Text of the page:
Oliver Purnell faces ultimate challenge
After bolting Clemson for DePaul, veteran coach has plenty of questions to answer
CHICAGO -- If college basketball coaches could all agree on one thing, it might be this: A cool office is non-optional.
Coaches stuff their offices with memorabilia. Paint them the colors of their schools. Cover their walls with photos.
The coach's office is a shrine, a man-cave, a trophy case and a high-powered business environment wrapped neatly in one oversized space. At the risk of generalizing, coaches love their offices.
So what does it say that new DePaul coach Oliver Purnell's office -- complete with bland, uncovered walls, sparse furniture, and a stack of still-packaged frames sitting on the floor -- looks like it must have the day Purnell arrived?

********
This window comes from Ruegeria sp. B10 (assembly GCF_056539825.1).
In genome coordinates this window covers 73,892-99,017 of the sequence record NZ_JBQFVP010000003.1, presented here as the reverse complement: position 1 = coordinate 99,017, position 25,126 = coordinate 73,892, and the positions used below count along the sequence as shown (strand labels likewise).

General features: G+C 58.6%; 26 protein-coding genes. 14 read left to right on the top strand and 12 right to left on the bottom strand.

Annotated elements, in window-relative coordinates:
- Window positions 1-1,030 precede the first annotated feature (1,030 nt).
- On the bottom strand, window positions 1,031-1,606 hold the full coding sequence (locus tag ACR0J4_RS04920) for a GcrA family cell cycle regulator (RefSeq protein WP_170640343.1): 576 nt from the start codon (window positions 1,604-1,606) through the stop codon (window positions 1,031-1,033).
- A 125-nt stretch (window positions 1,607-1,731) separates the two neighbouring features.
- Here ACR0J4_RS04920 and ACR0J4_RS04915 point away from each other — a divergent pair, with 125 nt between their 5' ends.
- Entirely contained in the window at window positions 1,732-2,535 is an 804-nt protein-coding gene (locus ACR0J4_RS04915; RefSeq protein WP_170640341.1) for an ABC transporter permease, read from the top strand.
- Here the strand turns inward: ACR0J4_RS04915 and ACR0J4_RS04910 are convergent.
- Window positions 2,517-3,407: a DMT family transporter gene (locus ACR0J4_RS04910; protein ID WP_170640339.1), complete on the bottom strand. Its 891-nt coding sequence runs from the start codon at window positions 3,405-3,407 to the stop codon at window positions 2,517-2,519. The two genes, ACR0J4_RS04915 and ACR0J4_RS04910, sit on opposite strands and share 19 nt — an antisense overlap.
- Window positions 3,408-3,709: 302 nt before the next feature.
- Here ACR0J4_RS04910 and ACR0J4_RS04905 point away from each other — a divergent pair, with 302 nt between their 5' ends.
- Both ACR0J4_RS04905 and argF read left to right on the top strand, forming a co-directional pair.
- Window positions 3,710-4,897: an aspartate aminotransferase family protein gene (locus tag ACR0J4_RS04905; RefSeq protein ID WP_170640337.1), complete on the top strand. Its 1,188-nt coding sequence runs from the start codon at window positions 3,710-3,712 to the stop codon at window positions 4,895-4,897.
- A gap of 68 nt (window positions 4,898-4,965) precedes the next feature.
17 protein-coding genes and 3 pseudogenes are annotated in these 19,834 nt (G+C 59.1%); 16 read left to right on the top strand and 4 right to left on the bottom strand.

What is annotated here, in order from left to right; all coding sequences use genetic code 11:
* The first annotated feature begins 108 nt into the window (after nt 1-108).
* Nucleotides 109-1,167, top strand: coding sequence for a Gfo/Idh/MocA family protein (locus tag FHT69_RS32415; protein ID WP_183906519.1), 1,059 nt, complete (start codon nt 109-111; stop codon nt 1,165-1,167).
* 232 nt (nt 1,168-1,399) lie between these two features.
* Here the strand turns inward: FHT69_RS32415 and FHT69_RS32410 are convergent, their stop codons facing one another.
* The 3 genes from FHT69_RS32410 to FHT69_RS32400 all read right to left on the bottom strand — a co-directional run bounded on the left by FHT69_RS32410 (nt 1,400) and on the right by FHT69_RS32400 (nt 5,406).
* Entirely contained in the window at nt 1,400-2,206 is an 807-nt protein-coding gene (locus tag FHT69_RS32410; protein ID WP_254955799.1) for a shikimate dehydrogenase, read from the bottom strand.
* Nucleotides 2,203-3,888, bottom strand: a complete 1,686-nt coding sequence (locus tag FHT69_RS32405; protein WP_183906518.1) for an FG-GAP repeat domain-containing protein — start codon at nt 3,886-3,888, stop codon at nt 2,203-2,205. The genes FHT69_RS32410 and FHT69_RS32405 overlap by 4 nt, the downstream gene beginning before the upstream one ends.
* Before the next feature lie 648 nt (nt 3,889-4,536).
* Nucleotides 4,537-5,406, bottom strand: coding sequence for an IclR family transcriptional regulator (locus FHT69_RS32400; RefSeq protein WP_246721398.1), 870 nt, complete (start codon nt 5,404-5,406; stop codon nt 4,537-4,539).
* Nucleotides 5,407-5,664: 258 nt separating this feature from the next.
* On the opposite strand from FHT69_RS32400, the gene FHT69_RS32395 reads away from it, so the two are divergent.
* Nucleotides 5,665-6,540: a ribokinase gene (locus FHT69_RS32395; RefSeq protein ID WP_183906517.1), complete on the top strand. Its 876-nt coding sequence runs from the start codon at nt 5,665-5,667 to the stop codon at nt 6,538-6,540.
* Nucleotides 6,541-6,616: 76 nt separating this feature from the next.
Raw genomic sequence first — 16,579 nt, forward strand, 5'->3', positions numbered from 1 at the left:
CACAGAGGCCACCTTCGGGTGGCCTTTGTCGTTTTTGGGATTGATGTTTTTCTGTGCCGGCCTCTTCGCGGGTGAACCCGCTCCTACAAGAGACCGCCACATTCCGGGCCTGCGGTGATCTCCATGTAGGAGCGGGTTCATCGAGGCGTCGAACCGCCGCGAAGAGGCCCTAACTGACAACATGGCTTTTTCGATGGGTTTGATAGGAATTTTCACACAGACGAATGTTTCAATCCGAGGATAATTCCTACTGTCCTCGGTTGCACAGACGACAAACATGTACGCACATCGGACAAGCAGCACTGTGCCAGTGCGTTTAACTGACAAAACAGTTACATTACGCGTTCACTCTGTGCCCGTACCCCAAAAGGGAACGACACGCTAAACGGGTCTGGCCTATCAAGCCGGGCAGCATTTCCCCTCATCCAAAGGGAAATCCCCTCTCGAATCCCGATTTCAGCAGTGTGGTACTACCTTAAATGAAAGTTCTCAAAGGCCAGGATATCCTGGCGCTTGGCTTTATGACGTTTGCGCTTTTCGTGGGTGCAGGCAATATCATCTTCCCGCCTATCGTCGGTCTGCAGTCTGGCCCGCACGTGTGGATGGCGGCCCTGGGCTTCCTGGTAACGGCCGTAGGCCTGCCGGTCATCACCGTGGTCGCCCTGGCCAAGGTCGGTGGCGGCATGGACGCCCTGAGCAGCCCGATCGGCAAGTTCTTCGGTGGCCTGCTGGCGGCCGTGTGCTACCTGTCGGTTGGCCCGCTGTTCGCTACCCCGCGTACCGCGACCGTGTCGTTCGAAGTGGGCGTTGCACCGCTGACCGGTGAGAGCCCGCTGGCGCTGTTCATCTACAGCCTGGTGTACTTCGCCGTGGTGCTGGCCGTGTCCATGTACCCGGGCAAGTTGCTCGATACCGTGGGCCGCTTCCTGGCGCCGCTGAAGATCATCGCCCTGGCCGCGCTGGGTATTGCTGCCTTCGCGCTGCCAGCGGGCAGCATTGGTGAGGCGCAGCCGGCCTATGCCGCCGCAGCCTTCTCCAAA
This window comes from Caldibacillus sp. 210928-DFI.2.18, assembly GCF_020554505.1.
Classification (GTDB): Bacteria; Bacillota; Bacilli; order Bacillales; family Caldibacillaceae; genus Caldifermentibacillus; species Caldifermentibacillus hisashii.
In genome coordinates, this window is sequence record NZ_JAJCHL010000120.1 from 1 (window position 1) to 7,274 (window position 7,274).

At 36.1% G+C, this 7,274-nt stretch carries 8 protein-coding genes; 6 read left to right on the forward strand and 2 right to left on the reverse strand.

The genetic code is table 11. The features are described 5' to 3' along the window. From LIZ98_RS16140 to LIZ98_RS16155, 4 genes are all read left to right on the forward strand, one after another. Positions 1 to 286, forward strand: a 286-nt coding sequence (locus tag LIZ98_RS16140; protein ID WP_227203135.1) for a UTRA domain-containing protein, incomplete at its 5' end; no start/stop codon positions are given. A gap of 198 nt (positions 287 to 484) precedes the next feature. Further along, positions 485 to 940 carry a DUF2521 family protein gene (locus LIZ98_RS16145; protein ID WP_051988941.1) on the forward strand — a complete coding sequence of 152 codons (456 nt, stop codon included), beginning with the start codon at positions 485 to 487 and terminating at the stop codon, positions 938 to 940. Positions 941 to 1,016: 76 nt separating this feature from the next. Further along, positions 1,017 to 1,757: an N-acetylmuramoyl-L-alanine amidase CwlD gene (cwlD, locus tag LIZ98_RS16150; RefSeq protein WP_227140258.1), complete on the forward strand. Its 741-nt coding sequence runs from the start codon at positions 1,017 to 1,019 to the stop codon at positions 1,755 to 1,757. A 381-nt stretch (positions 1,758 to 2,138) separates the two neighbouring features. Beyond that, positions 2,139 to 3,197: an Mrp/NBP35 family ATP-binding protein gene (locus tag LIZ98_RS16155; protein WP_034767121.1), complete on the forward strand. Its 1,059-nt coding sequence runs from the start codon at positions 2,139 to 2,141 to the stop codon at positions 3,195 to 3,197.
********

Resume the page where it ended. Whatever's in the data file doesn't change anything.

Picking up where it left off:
"You'll have to excuse the moving mess," Purnell said. "We're doing all sorts of stuff right now."
Simple enough: It says that he's busy.
Given DePaul's situation, its fans should be happy their new coach isn't tied up in aesthetics. The program's problems are much more than skin-deep. The Blue Demons have languished in the deep and talented Big East since the moment they arrived in 2005. They have failed to convince anyone from Chicago's rich reservoir of local talent to stay in the area. Their facilities are out of date. Attendance at AllState Arena -- which seats 17,500 for basketball and garnered less than 8,500 fans per game in 2009-10 -- has badly flagged.
It doesn't help that the 30-year-old arena is about 18 miles away from DePaul's Chicago campus.